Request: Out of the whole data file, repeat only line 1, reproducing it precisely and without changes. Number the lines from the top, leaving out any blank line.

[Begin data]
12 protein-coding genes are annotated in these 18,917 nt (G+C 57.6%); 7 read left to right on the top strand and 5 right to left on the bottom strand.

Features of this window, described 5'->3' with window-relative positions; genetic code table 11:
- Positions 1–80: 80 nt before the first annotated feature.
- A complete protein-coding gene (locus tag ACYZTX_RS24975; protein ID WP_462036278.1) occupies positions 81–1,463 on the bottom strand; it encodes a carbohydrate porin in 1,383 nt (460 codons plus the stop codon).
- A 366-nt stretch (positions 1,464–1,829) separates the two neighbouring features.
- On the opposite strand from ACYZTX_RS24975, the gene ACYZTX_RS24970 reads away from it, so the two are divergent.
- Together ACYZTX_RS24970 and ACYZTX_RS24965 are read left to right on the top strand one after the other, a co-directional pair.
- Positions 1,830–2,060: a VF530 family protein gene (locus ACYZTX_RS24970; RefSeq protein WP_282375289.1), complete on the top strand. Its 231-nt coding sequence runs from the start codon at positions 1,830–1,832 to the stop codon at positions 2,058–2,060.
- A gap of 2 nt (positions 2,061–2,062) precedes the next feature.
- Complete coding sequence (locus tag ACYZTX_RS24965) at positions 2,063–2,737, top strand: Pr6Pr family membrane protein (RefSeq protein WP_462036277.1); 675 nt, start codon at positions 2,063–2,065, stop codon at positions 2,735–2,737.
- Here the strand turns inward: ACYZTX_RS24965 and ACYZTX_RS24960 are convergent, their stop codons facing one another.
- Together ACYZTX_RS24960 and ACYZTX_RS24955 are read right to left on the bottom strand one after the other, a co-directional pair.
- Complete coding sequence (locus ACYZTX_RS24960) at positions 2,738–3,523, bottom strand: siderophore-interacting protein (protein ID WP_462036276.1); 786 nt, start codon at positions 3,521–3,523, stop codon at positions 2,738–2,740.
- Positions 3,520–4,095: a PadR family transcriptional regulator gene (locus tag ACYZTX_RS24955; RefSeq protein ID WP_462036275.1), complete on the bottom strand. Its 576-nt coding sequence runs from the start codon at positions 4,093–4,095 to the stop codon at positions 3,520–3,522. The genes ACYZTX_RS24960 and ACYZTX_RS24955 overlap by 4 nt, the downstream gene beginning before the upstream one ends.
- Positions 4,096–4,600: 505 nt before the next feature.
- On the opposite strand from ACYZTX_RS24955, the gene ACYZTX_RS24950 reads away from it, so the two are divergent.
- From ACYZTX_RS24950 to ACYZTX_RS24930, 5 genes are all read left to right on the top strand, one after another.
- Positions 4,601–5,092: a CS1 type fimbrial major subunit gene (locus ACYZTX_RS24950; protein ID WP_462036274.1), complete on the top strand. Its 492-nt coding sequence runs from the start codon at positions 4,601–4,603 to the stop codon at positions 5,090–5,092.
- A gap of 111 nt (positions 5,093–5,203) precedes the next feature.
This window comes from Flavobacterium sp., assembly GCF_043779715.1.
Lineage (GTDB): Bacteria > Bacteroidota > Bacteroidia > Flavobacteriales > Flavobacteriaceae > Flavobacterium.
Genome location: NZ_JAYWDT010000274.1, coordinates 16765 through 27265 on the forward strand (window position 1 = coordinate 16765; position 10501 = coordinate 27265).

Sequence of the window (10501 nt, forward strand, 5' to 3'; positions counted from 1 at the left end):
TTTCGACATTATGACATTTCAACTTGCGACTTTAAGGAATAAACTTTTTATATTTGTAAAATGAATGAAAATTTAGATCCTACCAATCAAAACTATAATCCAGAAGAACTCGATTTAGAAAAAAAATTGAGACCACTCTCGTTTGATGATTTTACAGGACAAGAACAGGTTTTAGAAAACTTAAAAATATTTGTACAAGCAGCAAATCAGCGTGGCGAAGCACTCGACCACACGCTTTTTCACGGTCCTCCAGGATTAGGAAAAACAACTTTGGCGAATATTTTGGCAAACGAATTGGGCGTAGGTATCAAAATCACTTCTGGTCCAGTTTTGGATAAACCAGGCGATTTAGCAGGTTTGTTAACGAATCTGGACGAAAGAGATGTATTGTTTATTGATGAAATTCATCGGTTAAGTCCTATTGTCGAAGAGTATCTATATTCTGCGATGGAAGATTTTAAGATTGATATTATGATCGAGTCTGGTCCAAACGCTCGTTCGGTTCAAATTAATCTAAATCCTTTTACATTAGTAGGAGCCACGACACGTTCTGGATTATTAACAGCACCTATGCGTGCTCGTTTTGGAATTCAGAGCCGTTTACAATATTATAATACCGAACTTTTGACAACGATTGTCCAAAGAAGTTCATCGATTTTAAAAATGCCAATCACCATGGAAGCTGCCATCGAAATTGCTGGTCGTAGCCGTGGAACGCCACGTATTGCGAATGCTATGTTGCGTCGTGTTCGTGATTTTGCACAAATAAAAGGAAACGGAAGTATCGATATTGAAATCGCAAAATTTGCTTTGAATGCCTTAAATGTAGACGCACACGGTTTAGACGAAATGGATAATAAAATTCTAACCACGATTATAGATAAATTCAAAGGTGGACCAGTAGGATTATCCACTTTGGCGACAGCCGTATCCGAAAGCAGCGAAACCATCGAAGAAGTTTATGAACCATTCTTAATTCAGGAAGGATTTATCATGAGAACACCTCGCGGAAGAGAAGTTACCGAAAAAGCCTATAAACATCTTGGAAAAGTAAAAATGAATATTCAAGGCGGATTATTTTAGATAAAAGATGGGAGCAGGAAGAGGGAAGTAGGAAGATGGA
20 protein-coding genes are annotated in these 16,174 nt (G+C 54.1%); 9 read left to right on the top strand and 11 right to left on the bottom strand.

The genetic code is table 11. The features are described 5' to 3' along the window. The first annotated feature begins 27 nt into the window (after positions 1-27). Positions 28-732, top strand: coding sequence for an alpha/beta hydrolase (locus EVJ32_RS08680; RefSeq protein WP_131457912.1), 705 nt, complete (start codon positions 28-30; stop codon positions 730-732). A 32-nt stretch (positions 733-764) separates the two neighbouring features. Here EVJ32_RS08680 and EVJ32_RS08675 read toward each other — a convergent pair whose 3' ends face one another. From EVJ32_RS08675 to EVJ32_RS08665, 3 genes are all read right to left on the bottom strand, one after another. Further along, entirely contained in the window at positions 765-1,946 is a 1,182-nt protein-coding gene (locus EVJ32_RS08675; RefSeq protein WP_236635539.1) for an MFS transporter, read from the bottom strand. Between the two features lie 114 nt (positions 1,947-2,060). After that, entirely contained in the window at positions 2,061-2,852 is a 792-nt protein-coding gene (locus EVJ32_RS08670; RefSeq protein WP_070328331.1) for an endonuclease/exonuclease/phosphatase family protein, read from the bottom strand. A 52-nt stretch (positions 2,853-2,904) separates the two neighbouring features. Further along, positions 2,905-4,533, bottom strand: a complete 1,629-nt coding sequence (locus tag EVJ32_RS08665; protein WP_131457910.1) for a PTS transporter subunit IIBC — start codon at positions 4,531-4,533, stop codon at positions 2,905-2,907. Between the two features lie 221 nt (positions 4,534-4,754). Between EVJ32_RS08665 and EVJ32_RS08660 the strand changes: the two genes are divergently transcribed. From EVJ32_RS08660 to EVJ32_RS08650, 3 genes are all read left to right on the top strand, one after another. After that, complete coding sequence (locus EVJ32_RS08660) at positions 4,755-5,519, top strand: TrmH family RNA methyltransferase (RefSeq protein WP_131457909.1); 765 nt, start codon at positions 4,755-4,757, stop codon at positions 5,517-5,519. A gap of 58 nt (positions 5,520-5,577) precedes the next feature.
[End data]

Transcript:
12 protein-coding genes are annotated in these 18,917 nt (G+C 57.6%); 7 read left to right on the top strand and 5 right to left on the bottom strand.